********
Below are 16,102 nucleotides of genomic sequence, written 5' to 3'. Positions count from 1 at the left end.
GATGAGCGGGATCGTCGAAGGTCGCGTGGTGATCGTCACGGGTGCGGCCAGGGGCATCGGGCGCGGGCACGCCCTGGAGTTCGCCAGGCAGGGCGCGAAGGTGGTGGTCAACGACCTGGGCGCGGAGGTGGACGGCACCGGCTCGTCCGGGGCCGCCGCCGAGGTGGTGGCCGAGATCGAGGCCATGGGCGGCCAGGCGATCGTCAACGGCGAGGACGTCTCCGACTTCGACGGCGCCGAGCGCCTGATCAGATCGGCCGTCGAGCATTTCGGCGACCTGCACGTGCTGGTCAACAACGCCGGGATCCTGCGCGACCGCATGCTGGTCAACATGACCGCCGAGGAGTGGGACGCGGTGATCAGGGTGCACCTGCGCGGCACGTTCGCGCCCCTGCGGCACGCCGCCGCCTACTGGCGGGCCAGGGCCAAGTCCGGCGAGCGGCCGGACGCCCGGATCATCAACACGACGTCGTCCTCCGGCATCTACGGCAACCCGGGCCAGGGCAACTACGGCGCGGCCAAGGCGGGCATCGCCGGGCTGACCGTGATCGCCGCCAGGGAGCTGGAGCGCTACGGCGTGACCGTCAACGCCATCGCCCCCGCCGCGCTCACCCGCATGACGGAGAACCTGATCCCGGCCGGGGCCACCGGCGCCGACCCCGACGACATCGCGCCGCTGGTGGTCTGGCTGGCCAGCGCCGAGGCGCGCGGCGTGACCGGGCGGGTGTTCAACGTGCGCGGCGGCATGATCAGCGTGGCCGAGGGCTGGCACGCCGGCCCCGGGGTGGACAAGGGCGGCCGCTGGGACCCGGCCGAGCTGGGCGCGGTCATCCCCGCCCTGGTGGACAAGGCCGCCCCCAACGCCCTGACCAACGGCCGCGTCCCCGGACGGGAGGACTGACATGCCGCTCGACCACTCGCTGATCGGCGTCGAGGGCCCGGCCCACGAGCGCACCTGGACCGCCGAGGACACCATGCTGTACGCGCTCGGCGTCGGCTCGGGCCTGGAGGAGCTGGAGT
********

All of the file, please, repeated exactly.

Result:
Below are 16,102 nucleotides of genomic sequence, written 5' to 3'. Positions count from 1 at the left end.
GATGAGCGGGATCGTCGAAGGTCGCGTGGTGATCGTCACGGGTGCGGCCAGGGGCATCGGGCGCGGGCACGCCCTGGAGTTCGCCAGGCAGGGCGCGAAGGTGGTGGTCAACGACCTGGGCGCGGAGGTGGACGGCACCGGCTCGTCCGGGGCCGCCGCCGAGGTGGTGGCCGAGATCGAGGCCATGGGCGGCCAGGCGATCGTCAACGGCGAGGACGTCTCCGACTTCGACGGCGCCGAGCGCCTGATCAGATCGGCCGTCGAGCATTTCGGCGACCTGCACGTGCTGGTCAACAACGCCGGGATCCTGCGCGACCGCATGCTGGTCAACATGACCGCCGAGGAGTGGGACGCGGTGATCAGGGTGCACCTGCGCGGCACGTTCGCGCCCCTGCGGCACGCCGCCGCCTACTGGCGGGCCAGGGCCAAGTCCGGCGAGCGGCCGGACGCCCGGATCATCAACACGACGTCGTCCTCCGGCATCTACGGCAACCCGGGCCAGGGCAACTACGGCGCGGCCAAGGCGGGCATCGCCGGGCTGACCGTGATCGCCGCCAGGGAGCTGGAGCGCTACGGCGTGACCGTCAACGCCATCGCCCCCGCCGCGCTCACCCGCATGACGGAGAACCTGATCCCGGCCGGGGCCACCGGCGCCGACCCCGACGACATCGCGCCGCTGGTGGTCTGGCTGGCCAGCGCCGAGGCGCGCGGCGTGACCGGGCGGGTGTTCAACGTGCGCGGCGGCATGATCAGCGTGGCCGAGGGCTGGCACGCCGGCCCCGGGGTGGACAAGGGCGGCCGCTGGGACCCGGCCGAGCTGGGCGCGGTCATCCCCGCCCTGGTGGACAAGGCCGCCCCCAACGCCCTGACCAACGGCCGCGTCCCCGGACGGGAGGACTGACATGCCGCTCGACCACTCGCTGATCGGCGTCGAGGGCCCGGCCCACGAGCGCACCTGGACCGCCGAGGACACCATGCTGTACGCGCTCGGCGTCGGCTCGGGCCTGGAGGAGCTGGAGT